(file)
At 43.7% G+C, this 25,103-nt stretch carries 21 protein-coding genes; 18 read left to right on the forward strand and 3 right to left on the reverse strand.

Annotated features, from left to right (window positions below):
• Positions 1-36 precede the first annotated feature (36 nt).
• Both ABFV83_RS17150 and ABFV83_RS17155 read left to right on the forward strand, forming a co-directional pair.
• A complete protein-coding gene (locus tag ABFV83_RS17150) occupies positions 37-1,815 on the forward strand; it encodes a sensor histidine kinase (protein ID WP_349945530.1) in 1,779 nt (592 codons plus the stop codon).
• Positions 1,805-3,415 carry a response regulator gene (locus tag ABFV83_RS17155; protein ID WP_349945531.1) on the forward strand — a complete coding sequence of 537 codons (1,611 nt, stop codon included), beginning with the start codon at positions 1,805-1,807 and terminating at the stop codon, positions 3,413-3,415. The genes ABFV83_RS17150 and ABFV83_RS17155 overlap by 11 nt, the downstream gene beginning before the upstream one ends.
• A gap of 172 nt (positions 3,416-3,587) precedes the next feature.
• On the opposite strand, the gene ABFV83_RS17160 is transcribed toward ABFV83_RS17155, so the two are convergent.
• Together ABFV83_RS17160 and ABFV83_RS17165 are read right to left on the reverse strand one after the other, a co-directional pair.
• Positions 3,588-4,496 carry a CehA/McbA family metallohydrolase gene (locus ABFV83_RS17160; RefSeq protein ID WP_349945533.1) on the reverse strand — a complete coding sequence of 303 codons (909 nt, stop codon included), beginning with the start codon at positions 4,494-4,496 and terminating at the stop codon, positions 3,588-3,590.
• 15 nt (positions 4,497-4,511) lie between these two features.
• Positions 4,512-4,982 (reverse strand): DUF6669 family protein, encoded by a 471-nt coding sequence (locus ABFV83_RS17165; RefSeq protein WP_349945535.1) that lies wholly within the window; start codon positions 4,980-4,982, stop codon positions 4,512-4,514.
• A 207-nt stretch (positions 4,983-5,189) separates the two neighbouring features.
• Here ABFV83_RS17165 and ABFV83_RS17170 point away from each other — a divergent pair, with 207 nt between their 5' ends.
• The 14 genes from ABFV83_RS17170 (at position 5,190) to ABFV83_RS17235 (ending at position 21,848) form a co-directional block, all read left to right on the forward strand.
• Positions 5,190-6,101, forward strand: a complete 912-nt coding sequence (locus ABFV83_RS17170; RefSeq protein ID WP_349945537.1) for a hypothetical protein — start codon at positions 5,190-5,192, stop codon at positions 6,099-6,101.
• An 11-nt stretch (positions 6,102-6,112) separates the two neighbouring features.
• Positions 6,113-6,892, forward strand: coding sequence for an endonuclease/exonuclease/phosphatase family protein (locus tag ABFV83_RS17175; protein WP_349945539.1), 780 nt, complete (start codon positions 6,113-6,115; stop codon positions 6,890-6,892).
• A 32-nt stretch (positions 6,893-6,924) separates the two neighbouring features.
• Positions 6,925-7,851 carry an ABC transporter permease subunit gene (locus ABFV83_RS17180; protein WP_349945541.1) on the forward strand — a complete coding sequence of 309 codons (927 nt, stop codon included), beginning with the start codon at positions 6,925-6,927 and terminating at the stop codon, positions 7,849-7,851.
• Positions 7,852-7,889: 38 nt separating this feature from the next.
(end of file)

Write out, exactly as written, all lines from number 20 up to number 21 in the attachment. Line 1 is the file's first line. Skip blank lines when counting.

• Positions 6,925-7,851 carry an ABC transporter permease subunit gene (locus ABFV83_RS17180; protein WP_349945541.1) on the forward strand — a complete coding sequence of 309 codons (927 nt, stop codon included), beginning with the start codon at positions 6,925-6,927 and terminating at the stop codon, positions 7,849-7,851.
• Positions 7,852-7,889: 38 nt separating this feature from the next.